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Constitutional Odyssey: Can Canadians Become a Sovereign People?, Third Edition Paperback – Sep 13 2004


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Product Details

  • Paperback: 360 pages
  • Publisher: University of Toronto Press, Scholarly Publishing Division; 3 edition (Sept. 13 2004)
  • Language: English
  • ISBN-10: 0802037771
  • ISBN-13: 978-0802037770
  • Product Dimensions: 15.2 x 2.3 x 22.9 cm
  • Shipping Weight: 544 g
  • Amazon Bestsellers Rank: #57,103 in Books (See Top 100 in Books)

Product Description

Review

'Of the horde of known, constitutional experts none has shown more clarity and range than Peter Russell ... He popularizes intricacies. He writes for all.' --Douglas Fisher

Review

'In a truly timely and timely true monograph, Peter Russell reminds us what constitution-building should be about ... A book that seeks a large audience and deserves an even larger one.'

(Allan C. Hutchinson)

'Of the horde of known, constitutional experts none has shown more clarity and range than Peter Russell ... He popularizes intricacies. He writes for all.'

(Douglas Fisher)

Inside This Book (Learn More)
First Sentence
Perhaps the most haunting lines in Canada's history were written in 1858: 'It will be observed that the basis of Confederation now proposed differs from that of the United States in several important particulars. Read the first page
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Front Cover | Copyright | Table of Contents | Excerpt | Index
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Amazon.com: 1 review
1 of 1 people found the following review helpful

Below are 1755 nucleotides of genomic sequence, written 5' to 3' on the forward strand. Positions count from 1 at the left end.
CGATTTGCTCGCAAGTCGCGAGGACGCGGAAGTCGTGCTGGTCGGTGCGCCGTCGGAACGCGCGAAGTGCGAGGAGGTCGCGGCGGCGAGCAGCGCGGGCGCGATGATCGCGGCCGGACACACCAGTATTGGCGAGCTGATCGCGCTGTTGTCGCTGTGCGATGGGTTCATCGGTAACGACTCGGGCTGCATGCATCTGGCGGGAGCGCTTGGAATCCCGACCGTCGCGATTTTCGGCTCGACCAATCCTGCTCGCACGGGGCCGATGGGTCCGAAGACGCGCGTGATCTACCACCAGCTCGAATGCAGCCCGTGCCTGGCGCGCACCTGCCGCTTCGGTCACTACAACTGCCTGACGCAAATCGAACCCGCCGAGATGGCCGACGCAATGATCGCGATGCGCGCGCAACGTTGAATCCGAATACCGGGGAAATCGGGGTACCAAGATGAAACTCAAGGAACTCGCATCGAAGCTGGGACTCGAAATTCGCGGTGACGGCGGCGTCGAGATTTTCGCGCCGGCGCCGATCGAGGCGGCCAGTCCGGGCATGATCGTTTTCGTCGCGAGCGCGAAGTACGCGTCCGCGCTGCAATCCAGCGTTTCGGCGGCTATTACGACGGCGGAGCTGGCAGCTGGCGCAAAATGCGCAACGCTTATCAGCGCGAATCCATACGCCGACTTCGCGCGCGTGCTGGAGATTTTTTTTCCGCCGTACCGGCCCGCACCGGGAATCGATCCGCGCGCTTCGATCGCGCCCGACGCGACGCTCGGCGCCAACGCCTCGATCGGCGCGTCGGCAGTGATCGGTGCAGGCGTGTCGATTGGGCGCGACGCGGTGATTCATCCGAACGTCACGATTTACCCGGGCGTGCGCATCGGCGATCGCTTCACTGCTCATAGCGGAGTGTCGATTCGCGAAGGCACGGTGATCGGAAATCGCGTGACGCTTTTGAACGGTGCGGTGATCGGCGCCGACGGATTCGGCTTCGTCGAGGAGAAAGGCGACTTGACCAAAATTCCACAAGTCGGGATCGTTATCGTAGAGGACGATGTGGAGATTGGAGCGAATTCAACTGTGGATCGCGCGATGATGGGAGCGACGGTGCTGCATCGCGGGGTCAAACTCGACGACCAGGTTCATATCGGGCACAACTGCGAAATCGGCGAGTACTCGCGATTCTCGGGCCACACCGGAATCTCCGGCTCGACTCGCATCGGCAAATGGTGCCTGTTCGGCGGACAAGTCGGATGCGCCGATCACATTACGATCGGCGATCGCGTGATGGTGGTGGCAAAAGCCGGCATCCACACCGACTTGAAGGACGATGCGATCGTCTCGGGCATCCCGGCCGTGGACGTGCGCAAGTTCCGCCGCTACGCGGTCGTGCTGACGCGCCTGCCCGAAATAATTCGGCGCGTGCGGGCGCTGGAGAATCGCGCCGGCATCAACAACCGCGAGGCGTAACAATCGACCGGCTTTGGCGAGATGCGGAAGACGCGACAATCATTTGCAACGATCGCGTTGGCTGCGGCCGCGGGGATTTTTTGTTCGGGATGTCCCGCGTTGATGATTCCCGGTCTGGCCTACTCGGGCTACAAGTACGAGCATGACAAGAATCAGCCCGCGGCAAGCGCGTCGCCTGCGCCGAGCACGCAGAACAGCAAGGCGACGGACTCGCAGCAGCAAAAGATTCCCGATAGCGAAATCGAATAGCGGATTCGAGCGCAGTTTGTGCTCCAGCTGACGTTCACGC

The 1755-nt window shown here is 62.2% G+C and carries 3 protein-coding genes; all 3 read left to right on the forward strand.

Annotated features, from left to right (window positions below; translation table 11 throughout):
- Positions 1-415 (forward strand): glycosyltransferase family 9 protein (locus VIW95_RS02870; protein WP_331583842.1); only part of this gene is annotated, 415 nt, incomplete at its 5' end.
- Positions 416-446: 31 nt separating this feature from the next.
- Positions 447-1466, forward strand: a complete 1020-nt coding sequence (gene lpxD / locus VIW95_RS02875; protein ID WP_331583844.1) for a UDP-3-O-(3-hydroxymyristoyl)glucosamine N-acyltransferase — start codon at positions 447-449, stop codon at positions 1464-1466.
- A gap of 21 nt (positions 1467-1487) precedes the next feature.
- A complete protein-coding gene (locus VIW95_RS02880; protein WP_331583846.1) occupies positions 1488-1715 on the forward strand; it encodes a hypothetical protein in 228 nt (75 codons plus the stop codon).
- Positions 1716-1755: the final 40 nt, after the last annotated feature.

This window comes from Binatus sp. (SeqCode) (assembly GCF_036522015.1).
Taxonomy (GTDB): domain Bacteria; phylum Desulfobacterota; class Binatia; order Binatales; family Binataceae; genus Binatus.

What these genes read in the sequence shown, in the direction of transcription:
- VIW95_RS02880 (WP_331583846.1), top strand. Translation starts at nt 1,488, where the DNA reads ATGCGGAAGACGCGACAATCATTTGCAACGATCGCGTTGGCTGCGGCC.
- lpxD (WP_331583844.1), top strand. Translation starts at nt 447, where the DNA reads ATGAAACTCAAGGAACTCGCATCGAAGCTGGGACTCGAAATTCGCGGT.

An interesting trip through Canadian constitutional history. Dec 22 2004
By R. Price - Published on Amazon.com
Format: Paperback
Peter Russell presents a wonderful account of the Canadian peoples' constitutional journey from confederation in 1867 through the modern constitutional struggles over redefining the Canadian nation. Russell begins with the basic dichotomy between Burkean evolutionary change and Lockean revolutionary change. The bulk of Canadian history has been defined by a slow evolutionary development. But, beginning in the 1960s, many Canadians began to agitate for a more Lockean series of changes that aimed at fundamentally altering the Canadian constitution: the most successful of which being the Charter of Rights and Freedoms. While it is clear that Russell opposed many of these changes, he writes in an objective manner that lays out the arguments and negotiations that backed the Charter, Meech Lake, and Charlottetown. Upon finishing this book one comes away with some understanding of the constitutional fatigue that Canadians were experiencing after decades of nearly constant constitutional debates.

My own interests in comparative constitutional development were well rewarded by Russell's book. Canada purposefully sought to create a highly centralized system to avoid the problems that came about as a result of the decentralized system of the U.S. Yet, ironically, the final result has been that the U.S. has become a highly centralized system while Canada is decentralized. Additionally, the process of independence by stages is also fascinating. Canada was still under the constitutional umbrella of the British Empire until 1980 when Canada was finally given the power to amend and control its constitution directly. Finally, Canada's constitutional system melds in an interesting manner the values of Westminster parliamentary system with the American values of federalism, judicial review, and individual rights. If you're interested in American constitutionalism, this book helps to illuminate how other states have learned from and adapted our constitutional ideas and built upon them to match their political needs.


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